I endured the facts of certain learning disabilities that went unaddressed. I endured my social anxieties. I endured panic attacks, suicide, and I endured my daily discomforts. I also endured the loneliness that comes with the feelings of being terminally unique.

Sure, I wanted to get high. I wanted to scream as loud as I could. I wanted to break things. At times, I wanted to be murderous and monstrous.
I chose to be who I was because it mirrored the way I felt about myself. This is why I was angry or aggressive. At least if I were drunk or high, I could minimize this —or better yet, I could euthanize my thoughts and quiet insecurities by melting them away with the heat of a flame while touched to a glass pipe.

Sure, I used at a young age. I used for the same reasons that people use at any age. It was very hard to clean up young because I had to endure the growing pains that come with life. I had to endure the losses that come with life. And again, I did not suffer, —I endured.

I thought about the person arguing about my spot and claiming that I had no business to be in my position. I admit that I was originally offended but then I thought about this.
I thought about how the person smiled when talking about the things they did, which they supposedly regret.
I thought about what the word regret means and what it means to feel regretful. At no point do I associate a smile with regret.
I realized this opinion had nothing to do with me. This was just someone looking to cancel out what I say because so long as there is a reason to cancel me, there is no reason for this person to listen.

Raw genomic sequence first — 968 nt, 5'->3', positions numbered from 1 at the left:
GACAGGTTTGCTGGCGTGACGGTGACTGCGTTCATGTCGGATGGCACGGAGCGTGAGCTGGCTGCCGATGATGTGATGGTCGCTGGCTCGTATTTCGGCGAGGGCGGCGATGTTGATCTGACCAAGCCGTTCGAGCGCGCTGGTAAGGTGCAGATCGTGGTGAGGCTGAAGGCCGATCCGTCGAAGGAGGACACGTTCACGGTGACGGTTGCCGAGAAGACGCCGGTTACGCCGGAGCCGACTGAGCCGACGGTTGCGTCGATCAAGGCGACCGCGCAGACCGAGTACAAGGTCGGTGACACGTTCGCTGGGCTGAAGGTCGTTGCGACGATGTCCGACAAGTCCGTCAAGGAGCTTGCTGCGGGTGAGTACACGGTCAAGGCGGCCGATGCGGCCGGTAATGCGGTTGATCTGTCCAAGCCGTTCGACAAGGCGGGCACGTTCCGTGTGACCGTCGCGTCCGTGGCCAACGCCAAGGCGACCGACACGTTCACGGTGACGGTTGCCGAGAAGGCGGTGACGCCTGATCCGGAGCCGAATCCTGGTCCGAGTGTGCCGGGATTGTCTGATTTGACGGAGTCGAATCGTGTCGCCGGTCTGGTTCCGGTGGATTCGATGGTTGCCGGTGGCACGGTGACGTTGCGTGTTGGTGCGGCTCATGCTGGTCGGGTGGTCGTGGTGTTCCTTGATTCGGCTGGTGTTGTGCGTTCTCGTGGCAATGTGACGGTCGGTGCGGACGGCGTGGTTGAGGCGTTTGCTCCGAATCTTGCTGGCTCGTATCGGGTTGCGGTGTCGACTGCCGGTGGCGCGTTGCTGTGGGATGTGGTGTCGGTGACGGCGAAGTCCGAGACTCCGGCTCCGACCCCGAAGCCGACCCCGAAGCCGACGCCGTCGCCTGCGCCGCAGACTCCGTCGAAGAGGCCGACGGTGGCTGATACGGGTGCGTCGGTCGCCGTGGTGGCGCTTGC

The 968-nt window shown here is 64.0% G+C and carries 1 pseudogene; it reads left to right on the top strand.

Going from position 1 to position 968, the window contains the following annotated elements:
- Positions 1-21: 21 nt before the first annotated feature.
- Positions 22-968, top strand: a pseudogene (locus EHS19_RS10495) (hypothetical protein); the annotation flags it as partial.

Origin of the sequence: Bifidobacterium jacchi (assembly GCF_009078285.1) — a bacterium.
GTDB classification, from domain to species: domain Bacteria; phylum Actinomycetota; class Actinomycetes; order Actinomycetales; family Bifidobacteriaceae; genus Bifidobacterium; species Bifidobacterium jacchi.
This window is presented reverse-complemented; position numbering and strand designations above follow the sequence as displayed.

I see this commonly among people that are faced with changes they do not want to make. I see this as a way to excuse one’s self. And I see it this way because I find this to be a common theme within me too.

Sometimes it is easier to believe the lies instead of accept or deal with the truth. And we push it off. We postpone the inevitable. Eventually though, the inevitable catches up.

I do not envy the newcomer. I cannot say that if I were to fall apart or if I were to ever dabble again that I would come back —or make it back.

In my early sobriety, I met a man with 30 years of clean time. He suffered a tragic loss and then as an act of desperation, this man went back to his old habit.
He never cleaned up after this. And it was hard to see him. It was hard to see his shame. It was hard to see him judge himself so harshly because although he cried out in pain and went off in a different direction; I never saw him as less of a friend.

Almost two decades later, I still remember a poem he told me:

A bell does not ring
until you ring it

And a song is not sun
until you sing it

And love in your heart
was not put there to stay
because love is not love

Until you give it away . . .

I I have endured the years and felt the pain. I have made mistakes. I have my share of sins. I have my own mental illness. And above all, wherever I am, one thing is for sure, I have definitely earned my place at the table. And no one can take this from me . . . unless I let them